> is an HTML parser that produces SAX2 output in a way that's consistent
> with the way the parsing spec produces DOM output. (This is a concrete
> way to express “must be producable with Infoset-oriented systems
> without having a different Infoset mapping than the one implied by the
> DOM mapping in browsers”. As noted, dealing with <template> already
> bends this requirement but in a reasonably straightforward way.)

Personally I don't think this is a requirement we should worry about.

> - It must be possible to generate the syntax with XSLT. (Remember, we 
> already have <!DOCTYPE html SYSTEM "about:legacy-compat">, because this 
> is important enough a case.)

I _really_ don't think this is a use case we should worry about. I'd be 
happy to dump all XSLT support. The legacy DOCTYPE is there because people 
offered it as a cheap way of making them happy. It doesn't constrain the 
language's development.

On Mon, 14 Jan 2013, Henri Sivonen wrote:
> > >
> > > As for <command> behavior in the parser, all major browsers have 
> > > shipped releases with <command> as void, so we won't be able to 
> > > reliably introduce a non-void element called "command" in the future 
> > > anyway. Therefore, I don't see value in removing the voidness of 
> > > "command" from parsing or serialization.
> >
> > The element doesn't exist, so there's no value in having it. We can 
> > easily introduce a non-void <command> in ten years if we need to, 
> > since by then the current parsers will be gone.
> Even if we accept, for the sake of the argument, that the current 
> parsers will be gone in 10 years, it is incorrect to consider only 
> parsers. Considering serializers is also relevant.

Serialisers have to be updated when we add new void elements (or drop 
them), certainly, but just as with parsers, over the years I think the 
number of legacy serialisers will be manageable, and we can thus extend 
the language over time without much difficulty.

> The voidness of "command" has already propagated to various 
> places—including serializer specs like 
> http://www.w3.org/TR/xslt-xquery-serialization-30/ . (No doubt the XSLT 
> folks will be super-happy when we tell them that the list of void 
> elements has changed again.)

I don't think it makes sense for XSLT to be hard-coding anything about 

> At any point of the future, it is more likely that picking a new element 
> name for a newly-minted non-void element will cause less (maybe only an 
> epsilon less but still less) hassle than trying to re-introduce 
> "command" as non-void. Why behave as if finite-length strings were in 
> short supply? Why not treat "command" as a burned name just like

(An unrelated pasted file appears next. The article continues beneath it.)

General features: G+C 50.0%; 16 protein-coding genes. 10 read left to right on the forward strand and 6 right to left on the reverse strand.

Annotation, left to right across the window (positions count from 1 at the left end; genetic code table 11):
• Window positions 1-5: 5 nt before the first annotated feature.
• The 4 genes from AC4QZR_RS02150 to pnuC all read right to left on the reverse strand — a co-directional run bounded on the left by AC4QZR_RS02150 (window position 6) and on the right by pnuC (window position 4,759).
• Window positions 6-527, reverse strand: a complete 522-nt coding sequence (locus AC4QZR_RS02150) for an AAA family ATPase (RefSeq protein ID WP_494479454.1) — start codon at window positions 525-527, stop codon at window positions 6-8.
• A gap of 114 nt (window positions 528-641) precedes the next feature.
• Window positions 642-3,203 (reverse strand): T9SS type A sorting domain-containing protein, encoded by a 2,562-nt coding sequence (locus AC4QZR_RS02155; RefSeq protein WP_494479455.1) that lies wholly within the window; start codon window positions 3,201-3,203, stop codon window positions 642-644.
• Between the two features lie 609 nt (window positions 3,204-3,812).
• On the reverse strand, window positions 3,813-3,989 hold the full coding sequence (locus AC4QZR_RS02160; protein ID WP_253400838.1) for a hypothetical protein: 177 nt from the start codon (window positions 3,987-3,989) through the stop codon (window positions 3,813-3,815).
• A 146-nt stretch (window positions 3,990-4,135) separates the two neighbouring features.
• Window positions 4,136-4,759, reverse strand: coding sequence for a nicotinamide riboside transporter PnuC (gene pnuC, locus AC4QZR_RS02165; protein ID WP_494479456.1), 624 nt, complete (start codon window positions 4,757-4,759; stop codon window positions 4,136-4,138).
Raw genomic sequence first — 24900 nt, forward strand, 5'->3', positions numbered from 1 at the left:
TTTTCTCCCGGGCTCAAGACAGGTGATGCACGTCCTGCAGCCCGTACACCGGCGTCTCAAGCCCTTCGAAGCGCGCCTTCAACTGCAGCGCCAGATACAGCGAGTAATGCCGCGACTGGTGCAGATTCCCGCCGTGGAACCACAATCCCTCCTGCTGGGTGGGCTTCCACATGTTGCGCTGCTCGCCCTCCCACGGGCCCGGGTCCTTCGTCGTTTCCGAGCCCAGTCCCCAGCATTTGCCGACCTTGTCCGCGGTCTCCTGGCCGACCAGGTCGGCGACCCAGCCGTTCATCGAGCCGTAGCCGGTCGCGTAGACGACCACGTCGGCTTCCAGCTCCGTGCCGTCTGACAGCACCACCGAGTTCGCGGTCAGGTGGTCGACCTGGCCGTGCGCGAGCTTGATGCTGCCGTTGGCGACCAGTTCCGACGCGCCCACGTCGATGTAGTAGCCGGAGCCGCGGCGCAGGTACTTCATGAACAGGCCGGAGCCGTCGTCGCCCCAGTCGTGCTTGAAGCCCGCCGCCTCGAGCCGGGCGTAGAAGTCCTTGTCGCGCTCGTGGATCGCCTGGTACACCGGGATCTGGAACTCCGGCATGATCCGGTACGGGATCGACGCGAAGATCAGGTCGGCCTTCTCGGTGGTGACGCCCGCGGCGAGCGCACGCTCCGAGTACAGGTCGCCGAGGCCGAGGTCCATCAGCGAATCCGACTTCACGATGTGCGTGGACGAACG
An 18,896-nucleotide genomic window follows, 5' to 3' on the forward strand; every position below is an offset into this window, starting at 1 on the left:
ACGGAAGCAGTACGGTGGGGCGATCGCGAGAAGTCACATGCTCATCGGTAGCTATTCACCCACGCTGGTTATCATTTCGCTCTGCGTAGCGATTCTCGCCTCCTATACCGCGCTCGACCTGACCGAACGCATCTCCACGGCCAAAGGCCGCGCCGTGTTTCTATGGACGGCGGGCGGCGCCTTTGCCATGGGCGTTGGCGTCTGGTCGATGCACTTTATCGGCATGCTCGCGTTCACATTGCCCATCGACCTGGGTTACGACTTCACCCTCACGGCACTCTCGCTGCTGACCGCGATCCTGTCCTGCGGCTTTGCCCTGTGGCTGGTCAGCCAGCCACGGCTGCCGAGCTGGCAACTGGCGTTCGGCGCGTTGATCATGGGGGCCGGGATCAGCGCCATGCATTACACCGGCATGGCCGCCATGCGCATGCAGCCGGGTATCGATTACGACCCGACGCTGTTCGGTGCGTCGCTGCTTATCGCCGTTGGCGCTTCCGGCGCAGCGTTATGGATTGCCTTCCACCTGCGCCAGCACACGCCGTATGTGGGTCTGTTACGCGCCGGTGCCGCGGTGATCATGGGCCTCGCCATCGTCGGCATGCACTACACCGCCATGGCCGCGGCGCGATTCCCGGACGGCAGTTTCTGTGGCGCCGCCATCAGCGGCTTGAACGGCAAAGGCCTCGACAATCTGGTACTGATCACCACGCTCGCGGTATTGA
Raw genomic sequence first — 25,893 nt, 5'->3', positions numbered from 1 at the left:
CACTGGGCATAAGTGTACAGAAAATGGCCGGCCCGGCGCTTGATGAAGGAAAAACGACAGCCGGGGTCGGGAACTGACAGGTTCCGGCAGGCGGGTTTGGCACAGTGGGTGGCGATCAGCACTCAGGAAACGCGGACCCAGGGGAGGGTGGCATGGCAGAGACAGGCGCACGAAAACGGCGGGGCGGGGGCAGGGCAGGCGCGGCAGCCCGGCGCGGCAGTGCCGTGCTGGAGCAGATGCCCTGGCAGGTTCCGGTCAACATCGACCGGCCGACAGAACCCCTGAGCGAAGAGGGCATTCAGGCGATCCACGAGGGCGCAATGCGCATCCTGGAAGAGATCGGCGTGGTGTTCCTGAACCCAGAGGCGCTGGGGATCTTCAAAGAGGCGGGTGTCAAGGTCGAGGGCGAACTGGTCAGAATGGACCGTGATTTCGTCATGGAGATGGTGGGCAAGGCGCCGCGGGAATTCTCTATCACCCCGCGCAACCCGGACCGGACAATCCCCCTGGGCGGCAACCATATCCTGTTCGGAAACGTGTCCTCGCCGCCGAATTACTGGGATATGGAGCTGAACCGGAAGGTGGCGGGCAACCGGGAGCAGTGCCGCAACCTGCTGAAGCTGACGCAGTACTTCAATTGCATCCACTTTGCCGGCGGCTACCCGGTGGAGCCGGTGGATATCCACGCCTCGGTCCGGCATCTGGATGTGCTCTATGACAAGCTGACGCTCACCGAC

> "legend" and pick something different the next time you need something 
> of the same theme when interpreted as an English word?

I still think treated "legend" as a burnt out name was a mistake. I don't 
think we should repeat that mistake.

> What makes an element "exist" for you? Evidently, basefont and bgsound 
> exist enough to get special parsing and serialization treatment. Is 
> multiple interoperable parsing and serialization implementations not 
> enough of existence and you want to see deployment in existing content, 
> too?

What matters is deployed content, right. Deployed user agents are often a 
convenient proxy for deployed content. Bug reports filed in response to 
chagnes to user agents, in particular, are rather useful as such a proxy.

> Did you measure the non-deployment of <command> on the Web or are we 
> just assuming it hasn't been used in the wild? Even if only a few 
> authors have put <command> in <head>, changing parsing to make <command> 
> break out of <head> is bad.

I'm aware of no data that shows that pages break in browsers that treat 
<command> as non-void or non-head-friendly.

> What do we really gain except for test case churn, makework in code and 
> potential breakage from changing "command" as opposed to treating it as 
> a used-up identifier and minting a new identifier in the future if a 
> non-void element with a "command"-like name is needed in the future?

We gain the ability to use "command" as a non-void (or, indeed, void) 
element in the future, and we gain epsilon more simplicity and leanness 
in the code (and spec) in the meantime.

Ian Hickson               U+1047E                )\._.,--....,'``.    fL
http://ln.hixie.ch/       U+263A                /,   _.. \   _\  ;`._ ,.
Things that are impossible just take longer.   `._.-(,_..'--(,_..'`-.;.'